Thursday, 15 April 2010

Let's Talk About Debt

Who would have thought it? After years of denial Brown finally admits, sort of, responsibility for the banking collapse by deregulating them 'in the nineties', thus proving, incidentally, that the Tory banking regulatory checks and balances worked perfectly. If it ain't broke, Brown fixes it. Now Britain's broke.

Speaking of which, I am hoping tonight that Cameron nails Brown on the scale of the debt crisis this country faces and that his policies caused. The fact that the mainstream media can't seem to grasp this, nor most of the bizarre economic 'expert' commentariat of this country (the Anatole Kaletsky-types), should not frighten the Tory leader. He must make it plain to all that we really can't go on like this. Brown can't blame the banks for making him cave in on deregulation 'in the nineties'. And, as Dan Hannan I think said yesterday, if the banks' advice about deregulation was wrong - and Brown shouldn't have listened to it - why did he decide to listen to the same bankers over the public, trillion-pound bailout? Fool me once and all that. Two wrongs don't make a right.

Debt. Cameron's got to talk about it, not just to demolish Brown, but to be straight with the electorate about the scale of the challenge Brown's scorched earth policies have left for a Conservative government to repair and for future generations to pay off. We are, indeed, all in this together. Everyone. So what is there to be done?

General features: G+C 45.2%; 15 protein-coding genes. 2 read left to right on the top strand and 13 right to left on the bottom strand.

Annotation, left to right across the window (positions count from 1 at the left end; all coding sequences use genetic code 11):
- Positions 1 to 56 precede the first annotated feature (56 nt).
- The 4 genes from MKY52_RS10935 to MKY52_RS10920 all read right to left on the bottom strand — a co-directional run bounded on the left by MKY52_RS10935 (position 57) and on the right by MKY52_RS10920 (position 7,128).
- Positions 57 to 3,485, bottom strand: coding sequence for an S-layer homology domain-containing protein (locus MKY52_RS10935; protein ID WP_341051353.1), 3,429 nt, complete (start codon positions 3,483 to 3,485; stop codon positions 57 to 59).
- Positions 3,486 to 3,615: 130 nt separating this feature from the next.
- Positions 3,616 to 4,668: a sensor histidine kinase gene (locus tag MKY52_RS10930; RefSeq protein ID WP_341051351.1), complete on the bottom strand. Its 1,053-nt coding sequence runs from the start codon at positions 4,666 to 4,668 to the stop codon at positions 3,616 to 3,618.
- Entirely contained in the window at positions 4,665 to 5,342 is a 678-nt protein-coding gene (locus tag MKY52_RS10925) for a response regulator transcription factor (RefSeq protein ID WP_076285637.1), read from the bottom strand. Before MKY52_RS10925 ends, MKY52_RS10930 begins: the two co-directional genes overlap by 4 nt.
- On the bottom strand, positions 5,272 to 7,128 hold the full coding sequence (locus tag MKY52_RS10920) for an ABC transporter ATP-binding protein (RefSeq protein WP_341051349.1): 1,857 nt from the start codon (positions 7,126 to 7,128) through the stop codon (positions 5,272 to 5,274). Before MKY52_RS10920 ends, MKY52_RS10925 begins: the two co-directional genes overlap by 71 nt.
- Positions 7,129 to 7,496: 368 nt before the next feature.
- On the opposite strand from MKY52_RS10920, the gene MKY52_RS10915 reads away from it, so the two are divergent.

Well, the first thing to do is to face up to reality. The other two parties can't do this because they are wedded to a particular ideology of big state interventionism, so the Conservatives, as always, will have to do it on their own - with a little help from the population. The reality is that public spending is bankrupting the country. I'm not saying that Cameron should be specific about where the axe will fall, but fall it must - hard and often. He's got to level with people, but in a positive way: a little pain now; pleasure later. Reform everything, abolish waste, get more bang for your buck and fix the public finances, starting with Labour's nightmarish overspending, currently putting us at a humiliating 20% bankruptcy risk (five times higher than France, Germany or the USA).

Labour's all about pleasure, pleasure, pleasure -now, now, now - until there's simply no money left to pay for it. That's just infantile.

If the infants are returned, therefore, with "economy killer" Brown at the helm, this country will effectively be bankrupt within a few years.

As it is we already face a period of Labournomic, fake growth (where every £1 of expansion in the economy actually costs the taxpayer £2 in 'stimulus' money. Hey, that's just what the figures say.) As it is we already face a period of stagflation. As it is we already face what could be another lost decade, just like the last time Labour was in charge.

Anyway, those are the sorts of things Cameron needs to talk about, along with all the optimistic stuff, obviously. People want an effective leader, not just a charming one.

Brown is neither. Cameron could be both.


  1. Very well put. Please have a site link.

  2. Of course I agree - but Cameron has to tread a fine line here. If he is too up-front about the cuts and tax increases needed, he will lose.

  3. Yes. Pity, that.

    Still, I suppose we all live in a fool's paradise one way or another.


Any thoughts?